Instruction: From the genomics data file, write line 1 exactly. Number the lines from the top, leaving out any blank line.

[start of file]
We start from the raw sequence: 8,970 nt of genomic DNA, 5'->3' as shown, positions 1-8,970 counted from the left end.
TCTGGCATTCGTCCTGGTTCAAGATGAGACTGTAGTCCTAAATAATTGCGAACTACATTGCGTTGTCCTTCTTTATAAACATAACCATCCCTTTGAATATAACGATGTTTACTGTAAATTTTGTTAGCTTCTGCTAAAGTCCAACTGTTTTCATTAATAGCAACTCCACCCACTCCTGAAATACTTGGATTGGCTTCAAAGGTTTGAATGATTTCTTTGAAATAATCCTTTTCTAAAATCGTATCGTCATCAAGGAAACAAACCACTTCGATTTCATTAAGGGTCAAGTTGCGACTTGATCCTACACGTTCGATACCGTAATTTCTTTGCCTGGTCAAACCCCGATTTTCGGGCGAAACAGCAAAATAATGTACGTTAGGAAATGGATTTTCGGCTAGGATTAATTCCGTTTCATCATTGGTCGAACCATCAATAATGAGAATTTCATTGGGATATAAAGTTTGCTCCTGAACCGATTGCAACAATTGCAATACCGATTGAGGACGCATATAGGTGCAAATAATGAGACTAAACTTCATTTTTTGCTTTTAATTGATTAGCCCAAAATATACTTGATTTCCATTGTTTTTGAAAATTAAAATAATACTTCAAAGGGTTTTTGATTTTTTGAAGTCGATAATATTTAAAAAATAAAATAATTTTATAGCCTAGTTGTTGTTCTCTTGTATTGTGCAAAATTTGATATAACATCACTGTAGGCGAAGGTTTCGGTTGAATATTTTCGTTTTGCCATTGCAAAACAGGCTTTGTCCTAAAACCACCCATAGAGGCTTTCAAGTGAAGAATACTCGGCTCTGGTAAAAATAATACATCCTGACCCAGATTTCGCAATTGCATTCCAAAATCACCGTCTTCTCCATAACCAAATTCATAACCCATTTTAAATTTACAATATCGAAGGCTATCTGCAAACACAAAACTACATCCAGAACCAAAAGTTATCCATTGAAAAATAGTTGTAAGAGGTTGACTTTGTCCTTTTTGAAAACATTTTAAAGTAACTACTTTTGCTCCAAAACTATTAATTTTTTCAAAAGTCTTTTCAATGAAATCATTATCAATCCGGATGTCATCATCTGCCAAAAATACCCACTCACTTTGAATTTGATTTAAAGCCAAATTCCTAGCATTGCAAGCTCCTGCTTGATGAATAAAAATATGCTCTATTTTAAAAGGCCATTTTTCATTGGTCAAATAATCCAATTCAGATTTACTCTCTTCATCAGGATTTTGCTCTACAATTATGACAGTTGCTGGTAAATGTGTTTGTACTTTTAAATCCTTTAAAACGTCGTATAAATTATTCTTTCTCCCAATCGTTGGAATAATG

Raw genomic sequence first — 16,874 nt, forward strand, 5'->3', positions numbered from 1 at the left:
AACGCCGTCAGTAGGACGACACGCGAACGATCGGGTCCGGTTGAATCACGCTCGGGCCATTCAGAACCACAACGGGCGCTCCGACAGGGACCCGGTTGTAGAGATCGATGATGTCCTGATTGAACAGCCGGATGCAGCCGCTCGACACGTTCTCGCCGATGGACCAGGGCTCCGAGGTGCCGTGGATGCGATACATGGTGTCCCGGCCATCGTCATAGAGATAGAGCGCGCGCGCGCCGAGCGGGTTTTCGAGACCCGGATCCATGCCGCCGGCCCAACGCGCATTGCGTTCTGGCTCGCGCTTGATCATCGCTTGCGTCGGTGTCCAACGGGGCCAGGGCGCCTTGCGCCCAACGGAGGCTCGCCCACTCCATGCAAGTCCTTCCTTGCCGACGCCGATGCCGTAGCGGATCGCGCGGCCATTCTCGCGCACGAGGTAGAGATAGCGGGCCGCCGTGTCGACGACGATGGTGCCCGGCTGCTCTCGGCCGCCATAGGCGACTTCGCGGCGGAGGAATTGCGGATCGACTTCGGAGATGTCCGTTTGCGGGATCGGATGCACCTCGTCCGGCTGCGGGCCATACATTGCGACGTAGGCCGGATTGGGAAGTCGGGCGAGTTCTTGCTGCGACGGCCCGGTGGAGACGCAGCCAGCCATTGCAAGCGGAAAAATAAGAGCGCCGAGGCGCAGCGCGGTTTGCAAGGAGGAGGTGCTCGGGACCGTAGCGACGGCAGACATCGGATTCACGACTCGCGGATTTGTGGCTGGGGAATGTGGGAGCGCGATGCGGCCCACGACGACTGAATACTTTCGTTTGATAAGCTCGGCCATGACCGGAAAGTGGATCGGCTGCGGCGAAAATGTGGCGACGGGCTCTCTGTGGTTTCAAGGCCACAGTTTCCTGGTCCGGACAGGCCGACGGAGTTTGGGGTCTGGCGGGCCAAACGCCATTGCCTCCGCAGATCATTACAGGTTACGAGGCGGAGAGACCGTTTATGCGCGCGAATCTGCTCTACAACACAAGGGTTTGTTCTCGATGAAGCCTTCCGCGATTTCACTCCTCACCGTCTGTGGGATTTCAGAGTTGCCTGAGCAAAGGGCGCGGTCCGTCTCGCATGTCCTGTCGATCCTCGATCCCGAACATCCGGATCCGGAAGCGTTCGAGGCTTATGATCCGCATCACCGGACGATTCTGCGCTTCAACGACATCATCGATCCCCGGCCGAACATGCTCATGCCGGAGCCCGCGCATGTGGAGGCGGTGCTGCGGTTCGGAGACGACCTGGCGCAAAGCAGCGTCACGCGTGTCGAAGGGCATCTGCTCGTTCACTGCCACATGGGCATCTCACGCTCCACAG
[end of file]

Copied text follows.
We start from the raw sequence: 8,970 nt of genomic DNA, 5'->3' as shown, positions 1-8,970 counted from the left end.